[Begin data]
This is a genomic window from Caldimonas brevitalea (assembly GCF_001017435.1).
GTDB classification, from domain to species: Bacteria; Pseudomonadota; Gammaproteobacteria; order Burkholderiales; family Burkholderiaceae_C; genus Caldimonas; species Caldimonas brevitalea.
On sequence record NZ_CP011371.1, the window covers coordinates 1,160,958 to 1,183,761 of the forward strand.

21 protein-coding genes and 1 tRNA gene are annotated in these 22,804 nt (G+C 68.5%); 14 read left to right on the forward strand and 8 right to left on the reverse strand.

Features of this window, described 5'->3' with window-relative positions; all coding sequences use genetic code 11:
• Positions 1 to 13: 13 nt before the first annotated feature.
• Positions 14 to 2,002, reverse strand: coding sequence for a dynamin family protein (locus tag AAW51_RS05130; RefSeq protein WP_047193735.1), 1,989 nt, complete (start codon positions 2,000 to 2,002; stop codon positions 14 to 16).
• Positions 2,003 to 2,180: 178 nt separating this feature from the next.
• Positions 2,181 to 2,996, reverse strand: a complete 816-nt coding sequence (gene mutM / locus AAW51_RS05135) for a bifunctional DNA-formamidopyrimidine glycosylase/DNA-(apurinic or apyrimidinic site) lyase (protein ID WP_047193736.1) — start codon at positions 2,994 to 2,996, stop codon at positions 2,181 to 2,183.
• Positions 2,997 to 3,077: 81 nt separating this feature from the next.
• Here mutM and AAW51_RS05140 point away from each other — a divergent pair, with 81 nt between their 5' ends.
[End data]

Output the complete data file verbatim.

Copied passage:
This is a genomic window from Caldimonas brevitalea (assembly GCF_001017435.1).
GTDB classification, from domain to species: Bacteria; Pseudomonadota; Gammaproteobacteria; order Burkholderiales; family Burkholderiaceae_C; genus Caldimonas; species Caldimonas brevitalea.
On sequence record NZ_CP011371.1, the window covers coordinates 1,160,958 to 1,183,761 of the forward strand.

21 protein-coding genes and 1 tRNA gene are annotated in these 22,804 nt (G+C 68.5%); 14 read left to right on the forward strand and 8 right to left on the reverse strand.

Features of this window, described 5'->3' with window-relative positions; all coding sequences use genetic code 11:
• Positions 1 to 13: 13 nt before the first annotated feature.
• Positions 14 to 2,002, reverse strand: coding sequence for a dynamin family protein (locus tag AAW51_RS05130; RefSeq protein WP_047193735.1), 1,989 nt, complete (start codon positions 2,000 to 2,002; stop codon positions 14 to 16).
• Positions 2,003 to 2,180: 178 nt separating this feature from the next.
• Positions 2,181 to 2,996, reverse strand: a complete 816-nt coding sequence (gene mutM / locus AAW51_RS05135) for a bifunctional DNA-formamidopyrimidine glycosylase/DNA-(apurinic or apyrimidinic site) lyase (protein ID WP_047193736.1) — start codon at positions 2,994 to 2,996, stop codon at positions 2,181 to 2,183.
• Positions 2,997 to 3,077: 81 nt separating this feature from the next.
• Here mutM and AAW51_RS05140 point away from each other — a divergent pair, with 81 nt between their 5' ends.